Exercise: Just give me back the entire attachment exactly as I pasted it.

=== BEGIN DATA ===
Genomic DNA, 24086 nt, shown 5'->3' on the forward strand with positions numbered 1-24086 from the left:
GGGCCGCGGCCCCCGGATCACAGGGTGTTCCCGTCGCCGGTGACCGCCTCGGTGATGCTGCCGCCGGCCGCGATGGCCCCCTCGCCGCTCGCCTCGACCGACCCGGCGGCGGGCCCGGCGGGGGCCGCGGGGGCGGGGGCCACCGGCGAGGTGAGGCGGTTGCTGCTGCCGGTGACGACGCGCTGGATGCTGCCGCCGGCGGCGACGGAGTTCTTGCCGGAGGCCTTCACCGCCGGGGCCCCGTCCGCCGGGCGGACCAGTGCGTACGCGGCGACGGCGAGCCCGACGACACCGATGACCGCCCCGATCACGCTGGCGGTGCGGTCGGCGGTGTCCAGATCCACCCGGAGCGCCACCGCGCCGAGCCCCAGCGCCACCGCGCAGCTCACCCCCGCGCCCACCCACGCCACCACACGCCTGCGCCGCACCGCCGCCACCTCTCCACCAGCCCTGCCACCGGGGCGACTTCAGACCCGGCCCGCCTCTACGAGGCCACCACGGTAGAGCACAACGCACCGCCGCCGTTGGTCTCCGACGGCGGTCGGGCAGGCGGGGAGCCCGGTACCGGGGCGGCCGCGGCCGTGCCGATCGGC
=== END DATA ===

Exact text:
Genomic DNA, 24086 nt, shown 5'->3' on the forward strand with positions numbered 1-24086 from the left:
GGGCCGCGGCCCCCGGATCACAGGGTGTTCCCGTCGCCGGTGACCGCCTCGGTGATGCTGCCGCCGGCCGCGATGGCCCCCTCGCCGCTCGCCTCGACCGACCCGGCGGCGGGCCCGGCGGGGGCCGCGGGGGCGGGGGCCACCGGCGAGGTGAGGCGGTTGCTGCTGCCGGTGACGACGCGCTGGATGCTGCCGCCGGCGGCGACGGAGTTCTTGCCGGAGGCCTTCACCGCCGGGGCCCCGTCCGCCGGGCGGACCAGTGCGTACGCGGCGACGGCGAGCCCGACGACACCGATGACCGCCCCGATCACGCTGGCGGTGCGGTCGGCGGTGTCCAGATCCACCCGGAGCGCCACCGCGCCGAGCCCCAGCGCCACCGCGCAGCTCACCCCCGCGCCCACCCACGCCACCACACGCCTGCGCCGCACCGCCGCCACCTCTCCACCAGCCCTGCCACCGGGGCGACTTCAGACCCGGCCCGCCTCTACGAGGCCACCACGGTAGAGCACAACGCACCGCCGCCGTTGGTCTCCGACGGCGGTCGGGCAGGCGGGGAGCCCGGTACCGGGGCGGCCGCGGCCGTGCCGATCGGC